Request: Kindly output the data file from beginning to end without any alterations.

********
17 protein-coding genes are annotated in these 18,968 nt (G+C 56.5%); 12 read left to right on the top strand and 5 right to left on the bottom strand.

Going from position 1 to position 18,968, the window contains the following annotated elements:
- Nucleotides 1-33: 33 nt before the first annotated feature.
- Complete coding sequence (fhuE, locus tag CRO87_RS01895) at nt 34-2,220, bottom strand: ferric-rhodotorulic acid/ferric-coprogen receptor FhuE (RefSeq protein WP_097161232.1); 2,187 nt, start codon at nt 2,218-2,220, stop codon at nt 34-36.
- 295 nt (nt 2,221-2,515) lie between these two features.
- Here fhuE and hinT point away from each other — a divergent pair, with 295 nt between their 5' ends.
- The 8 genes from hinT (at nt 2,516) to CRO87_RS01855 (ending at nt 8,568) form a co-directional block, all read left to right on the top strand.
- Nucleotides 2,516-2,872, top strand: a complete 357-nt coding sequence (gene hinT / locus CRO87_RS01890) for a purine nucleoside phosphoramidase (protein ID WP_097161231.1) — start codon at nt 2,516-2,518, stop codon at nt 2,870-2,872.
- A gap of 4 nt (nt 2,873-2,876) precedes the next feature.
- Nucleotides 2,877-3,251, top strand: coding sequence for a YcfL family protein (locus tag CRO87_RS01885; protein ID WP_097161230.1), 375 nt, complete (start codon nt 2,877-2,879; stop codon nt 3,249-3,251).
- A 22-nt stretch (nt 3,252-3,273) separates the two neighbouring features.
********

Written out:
17 protein-coding genes are annotated in these 18,968 nt (G+C 56.5%); 12 read left to right on the top strand and 5 right to left on the bottom strand.

Going from position 1 to position 18,968, the window contains the following annotated elements:
- Nucleotides 1-33: 33 nt before the first annotated feature.
- Complete coding sequence (fhuE, locus tag CRO87_RS01895) at nt 34-2,220, bottom strand: ferric-rhodotorulic acid/ferric-coprogen receptor FhuE (RefSeq protein WP_097161232.1); 2,187 nt, start codon at nt 2,218-2,220, stop codon at nt 34-36.
- 295 nt (nt 2,221-2,515) lie between these two features.
- Here fhuE and hinT point away from each other — a divergent pair, with 295 nt between their 5' ends.
- The 8 genes from hinT (at nt 2,516) to CRO87_RS01855 (ending at nt 8,568) form a co-directional block, all read left to right on the top strand.
- Nucleotides 2,516-2,872, top strand: a complete 357-nt coding sequence (gene hinT / locus CRO87_RS01890) for a purine nucleoside phosphoramidase (protein ID WP_097161231.1) — start codon at nt 2,516-2,518, stop codon at nt 2,870-2,872.
- A gap of 4 nt (nt 2,873-2,876) precedes the next feature.
- Nucleotides 2,877-3,251, top strand: coding sequence for a YcfL family protein (locus tag CRO87_RS01885; protein ID WP_097161230.1), 375 nt, complete (start codon nt 2,877-2,879; stop codon nt 3,249-3,251).
- A 22-nt stretch (nt 3,252-3,273) separates the two neighbouring features.